UVA Today spotlights study of African Americans in photos from Library Holsinger Collection

Bill Hurley, Special Collections, University of Virginia, Charlottesville, Va.

An article in UVA Today is featuring a collaboration between UVA history professor John Edwin Mason and Worthy Martin, director of the Institute for Advanced Technology in the Humanities, to bring early 20th century photographic portraits of African Americans in the Library’s Holsinger Studio Collection to the public. A number of the nearly 500 photos of African Americans in the Albert and Shirley Small Special Collections Library will be displayed in a series of events funded by an Arts & Sciences Diversity and Inclusion grant.

An outdoor display will adorn the barrier around the construction site of the Memorial to Enslaved Laborers, east of the Rotunda, and on Saturday, March 9, there will be a “Family Photo Day” at the Jefferson African American Heritage Center from 10:00 a.m. to 3:00 p.m. People may come and view the photos and possibly give information about family and community members they may recognize—there are many photos for which there is little or no information.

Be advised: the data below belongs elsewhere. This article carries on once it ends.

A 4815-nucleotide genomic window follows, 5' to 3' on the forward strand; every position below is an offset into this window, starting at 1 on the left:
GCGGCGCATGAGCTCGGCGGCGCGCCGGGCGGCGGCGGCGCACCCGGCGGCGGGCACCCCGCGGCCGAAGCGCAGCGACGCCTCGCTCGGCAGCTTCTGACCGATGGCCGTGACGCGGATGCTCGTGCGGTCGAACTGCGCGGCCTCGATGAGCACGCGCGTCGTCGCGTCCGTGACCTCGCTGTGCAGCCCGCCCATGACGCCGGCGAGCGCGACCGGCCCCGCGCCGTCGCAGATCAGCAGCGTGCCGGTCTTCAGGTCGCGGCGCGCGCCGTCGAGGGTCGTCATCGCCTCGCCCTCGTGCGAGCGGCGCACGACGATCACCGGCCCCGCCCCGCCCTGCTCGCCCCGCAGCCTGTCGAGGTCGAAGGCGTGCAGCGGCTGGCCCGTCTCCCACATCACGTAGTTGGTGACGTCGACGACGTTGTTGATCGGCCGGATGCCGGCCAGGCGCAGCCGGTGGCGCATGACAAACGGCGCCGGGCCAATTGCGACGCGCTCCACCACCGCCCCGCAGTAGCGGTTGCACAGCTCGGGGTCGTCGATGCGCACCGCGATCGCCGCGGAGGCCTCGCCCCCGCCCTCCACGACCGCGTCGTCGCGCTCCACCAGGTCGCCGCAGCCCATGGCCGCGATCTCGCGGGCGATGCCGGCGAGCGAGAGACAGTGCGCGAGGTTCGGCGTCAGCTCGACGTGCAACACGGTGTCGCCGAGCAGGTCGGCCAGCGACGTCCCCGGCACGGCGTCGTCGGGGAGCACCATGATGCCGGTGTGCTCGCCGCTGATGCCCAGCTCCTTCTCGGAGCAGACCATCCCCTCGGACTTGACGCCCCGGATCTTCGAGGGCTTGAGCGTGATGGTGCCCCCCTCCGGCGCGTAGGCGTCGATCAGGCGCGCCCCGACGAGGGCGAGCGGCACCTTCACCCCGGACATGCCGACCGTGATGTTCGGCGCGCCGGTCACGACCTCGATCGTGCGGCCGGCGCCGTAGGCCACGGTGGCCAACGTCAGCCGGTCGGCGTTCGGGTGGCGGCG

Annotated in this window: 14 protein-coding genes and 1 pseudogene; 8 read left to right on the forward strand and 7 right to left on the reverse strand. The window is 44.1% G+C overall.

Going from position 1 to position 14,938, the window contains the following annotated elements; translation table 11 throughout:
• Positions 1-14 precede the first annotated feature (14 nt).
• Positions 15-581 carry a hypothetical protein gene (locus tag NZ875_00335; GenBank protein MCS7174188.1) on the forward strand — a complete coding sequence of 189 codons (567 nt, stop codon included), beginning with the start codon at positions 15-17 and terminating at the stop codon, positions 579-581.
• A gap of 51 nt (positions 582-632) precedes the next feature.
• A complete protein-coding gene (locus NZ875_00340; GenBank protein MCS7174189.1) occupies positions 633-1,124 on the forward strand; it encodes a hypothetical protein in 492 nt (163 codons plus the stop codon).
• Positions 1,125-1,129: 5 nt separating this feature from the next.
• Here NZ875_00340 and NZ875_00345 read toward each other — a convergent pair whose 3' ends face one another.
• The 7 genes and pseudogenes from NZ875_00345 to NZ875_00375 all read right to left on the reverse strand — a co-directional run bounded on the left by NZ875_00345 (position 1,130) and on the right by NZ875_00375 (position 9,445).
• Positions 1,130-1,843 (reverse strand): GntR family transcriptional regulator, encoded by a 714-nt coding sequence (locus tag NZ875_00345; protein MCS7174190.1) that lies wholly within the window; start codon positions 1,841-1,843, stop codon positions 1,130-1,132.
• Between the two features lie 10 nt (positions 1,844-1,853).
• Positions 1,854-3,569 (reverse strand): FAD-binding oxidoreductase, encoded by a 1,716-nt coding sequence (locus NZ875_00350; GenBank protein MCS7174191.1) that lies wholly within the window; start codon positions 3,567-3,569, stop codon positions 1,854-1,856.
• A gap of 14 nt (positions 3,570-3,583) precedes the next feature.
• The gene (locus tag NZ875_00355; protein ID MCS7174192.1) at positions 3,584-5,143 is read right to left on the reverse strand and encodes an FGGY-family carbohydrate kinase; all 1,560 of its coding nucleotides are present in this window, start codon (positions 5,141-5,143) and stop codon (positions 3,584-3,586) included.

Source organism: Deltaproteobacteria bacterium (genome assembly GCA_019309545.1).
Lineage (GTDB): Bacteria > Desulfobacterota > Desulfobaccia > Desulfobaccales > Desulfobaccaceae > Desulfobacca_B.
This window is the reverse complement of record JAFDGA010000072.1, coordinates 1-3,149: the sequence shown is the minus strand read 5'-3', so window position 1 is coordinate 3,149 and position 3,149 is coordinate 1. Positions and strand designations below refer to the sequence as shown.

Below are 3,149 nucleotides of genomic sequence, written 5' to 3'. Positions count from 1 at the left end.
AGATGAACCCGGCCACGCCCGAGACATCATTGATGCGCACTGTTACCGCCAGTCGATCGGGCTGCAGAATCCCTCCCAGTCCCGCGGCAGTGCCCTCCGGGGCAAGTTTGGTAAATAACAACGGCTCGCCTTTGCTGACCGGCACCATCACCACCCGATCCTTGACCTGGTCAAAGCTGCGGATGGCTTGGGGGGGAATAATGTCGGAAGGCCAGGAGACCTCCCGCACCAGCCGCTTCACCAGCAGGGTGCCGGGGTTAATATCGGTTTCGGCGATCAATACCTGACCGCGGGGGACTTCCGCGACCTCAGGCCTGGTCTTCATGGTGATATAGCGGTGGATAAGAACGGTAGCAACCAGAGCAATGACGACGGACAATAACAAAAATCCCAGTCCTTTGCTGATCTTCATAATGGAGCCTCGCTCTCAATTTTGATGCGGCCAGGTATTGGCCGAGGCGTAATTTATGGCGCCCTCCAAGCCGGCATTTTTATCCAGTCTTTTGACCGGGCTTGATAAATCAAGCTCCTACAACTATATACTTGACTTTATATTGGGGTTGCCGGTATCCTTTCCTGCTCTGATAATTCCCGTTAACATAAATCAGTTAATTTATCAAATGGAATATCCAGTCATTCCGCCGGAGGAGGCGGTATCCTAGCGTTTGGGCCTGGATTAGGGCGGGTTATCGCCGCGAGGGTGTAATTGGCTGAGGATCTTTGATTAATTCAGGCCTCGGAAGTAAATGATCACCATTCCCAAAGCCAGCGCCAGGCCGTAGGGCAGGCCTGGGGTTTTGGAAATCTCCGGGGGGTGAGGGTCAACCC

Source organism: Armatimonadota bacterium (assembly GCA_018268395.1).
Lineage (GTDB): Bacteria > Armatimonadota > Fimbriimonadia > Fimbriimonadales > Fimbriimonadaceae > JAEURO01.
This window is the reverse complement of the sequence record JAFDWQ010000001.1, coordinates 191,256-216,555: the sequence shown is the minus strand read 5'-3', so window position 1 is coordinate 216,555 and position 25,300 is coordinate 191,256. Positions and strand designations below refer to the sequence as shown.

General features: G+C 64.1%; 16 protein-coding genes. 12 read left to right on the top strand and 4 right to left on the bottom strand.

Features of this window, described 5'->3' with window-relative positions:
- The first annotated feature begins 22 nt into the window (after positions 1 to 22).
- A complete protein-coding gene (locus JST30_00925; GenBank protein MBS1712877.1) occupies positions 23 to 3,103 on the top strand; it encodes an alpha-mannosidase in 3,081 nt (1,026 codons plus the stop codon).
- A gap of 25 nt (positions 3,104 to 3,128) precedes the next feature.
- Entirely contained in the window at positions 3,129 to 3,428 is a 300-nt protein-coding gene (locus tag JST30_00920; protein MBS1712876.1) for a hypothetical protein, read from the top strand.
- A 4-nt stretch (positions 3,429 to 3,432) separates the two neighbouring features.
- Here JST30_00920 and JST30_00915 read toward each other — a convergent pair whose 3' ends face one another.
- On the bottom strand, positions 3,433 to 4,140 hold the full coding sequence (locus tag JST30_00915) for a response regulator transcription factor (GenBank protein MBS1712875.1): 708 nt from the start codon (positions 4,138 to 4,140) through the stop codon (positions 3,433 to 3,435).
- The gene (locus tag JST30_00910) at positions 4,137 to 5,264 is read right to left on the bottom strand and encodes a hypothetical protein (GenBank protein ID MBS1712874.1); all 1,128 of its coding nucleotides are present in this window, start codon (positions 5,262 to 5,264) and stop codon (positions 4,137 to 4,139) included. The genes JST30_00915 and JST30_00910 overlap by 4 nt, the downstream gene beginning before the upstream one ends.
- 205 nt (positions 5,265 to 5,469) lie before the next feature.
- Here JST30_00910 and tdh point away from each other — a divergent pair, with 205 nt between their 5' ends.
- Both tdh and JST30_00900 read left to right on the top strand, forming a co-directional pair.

The images, says Martin, “are so evocative, it really feels like someone is reaching through the camera to tell you who they are, and how they want to project themselves.” According to Mason, they bring “a new way of seeing Charlottesville and its history onto the landscape … providing context around where these people lived, where they worked and who they were.”

For more about the project, read the article “Snapshots of Local History, Displayed Anew” (UVA Today 3/6/2019).

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